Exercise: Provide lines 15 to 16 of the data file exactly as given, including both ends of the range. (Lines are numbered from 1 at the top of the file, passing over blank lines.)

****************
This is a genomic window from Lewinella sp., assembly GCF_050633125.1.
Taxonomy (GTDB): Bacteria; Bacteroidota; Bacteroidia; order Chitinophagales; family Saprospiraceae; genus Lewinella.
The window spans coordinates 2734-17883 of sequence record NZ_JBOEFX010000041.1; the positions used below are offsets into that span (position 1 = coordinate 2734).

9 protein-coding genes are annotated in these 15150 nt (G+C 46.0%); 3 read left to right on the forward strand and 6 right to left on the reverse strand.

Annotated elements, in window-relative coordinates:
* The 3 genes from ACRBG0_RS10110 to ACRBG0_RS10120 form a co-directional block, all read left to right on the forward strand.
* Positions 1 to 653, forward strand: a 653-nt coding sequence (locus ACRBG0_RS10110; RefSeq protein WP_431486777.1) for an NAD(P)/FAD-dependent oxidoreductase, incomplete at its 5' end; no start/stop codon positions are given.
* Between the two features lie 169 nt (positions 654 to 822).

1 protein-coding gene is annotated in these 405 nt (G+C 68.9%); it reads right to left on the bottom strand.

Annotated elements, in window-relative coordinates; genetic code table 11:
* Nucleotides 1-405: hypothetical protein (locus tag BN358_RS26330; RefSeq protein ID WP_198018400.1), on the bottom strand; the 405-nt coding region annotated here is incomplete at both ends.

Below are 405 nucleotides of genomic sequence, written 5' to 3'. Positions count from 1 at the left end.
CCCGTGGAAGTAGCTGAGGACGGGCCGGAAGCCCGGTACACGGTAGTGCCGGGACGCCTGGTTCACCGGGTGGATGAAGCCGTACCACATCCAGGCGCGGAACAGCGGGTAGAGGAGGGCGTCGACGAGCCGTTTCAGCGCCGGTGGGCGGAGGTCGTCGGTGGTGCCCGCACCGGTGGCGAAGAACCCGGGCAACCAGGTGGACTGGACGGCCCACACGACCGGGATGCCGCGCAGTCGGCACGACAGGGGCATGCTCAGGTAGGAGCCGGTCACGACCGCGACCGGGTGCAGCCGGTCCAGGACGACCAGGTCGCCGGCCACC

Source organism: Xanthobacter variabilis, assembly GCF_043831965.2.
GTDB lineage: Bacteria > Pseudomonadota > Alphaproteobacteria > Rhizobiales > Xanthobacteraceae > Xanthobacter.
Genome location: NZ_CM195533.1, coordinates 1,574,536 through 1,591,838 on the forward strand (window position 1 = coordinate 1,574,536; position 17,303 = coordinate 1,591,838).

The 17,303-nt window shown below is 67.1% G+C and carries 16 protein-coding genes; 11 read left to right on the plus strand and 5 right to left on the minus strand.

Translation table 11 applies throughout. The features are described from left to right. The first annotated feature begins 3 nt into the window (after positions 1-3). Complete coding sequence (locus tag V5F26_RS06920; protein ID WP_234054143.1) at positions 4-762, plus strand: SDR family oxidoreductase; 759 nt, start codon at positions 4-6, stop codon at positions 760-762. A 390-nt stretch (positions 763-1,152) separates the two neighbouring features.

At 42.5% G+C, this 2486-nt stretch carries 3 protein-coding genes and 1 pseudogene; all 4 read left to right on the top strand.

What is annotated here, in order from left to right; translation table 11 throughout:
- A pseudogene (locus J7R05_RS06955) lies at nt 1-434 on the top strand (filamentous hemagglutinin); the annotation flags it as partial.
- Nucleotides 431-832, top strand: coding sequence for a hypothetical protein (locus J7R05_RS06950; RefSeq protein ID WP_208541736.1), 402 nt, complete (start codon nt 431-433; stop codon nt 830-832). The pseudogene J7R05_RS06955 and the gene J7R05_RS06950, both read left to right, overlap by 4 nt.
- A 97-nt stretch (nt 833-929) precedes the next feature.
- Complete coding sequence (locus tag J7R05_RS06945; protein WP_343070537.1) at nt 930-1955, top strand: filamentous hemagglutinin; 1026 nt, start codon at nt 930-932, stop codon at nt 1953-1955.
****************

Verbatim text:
GTDB lineage: Bacteria > Pseudomonadota > Alphaproteobacteria > Rhizobiales > Xanthobacteraceae > Xanthobacter.
Genome location: NZ_CM195533.1, coordinates 1,574,536 through 1,591,838 on the forward strand (window position 1 = coordinate 1,574,536; position 17,303 = coordinate 1,591,838).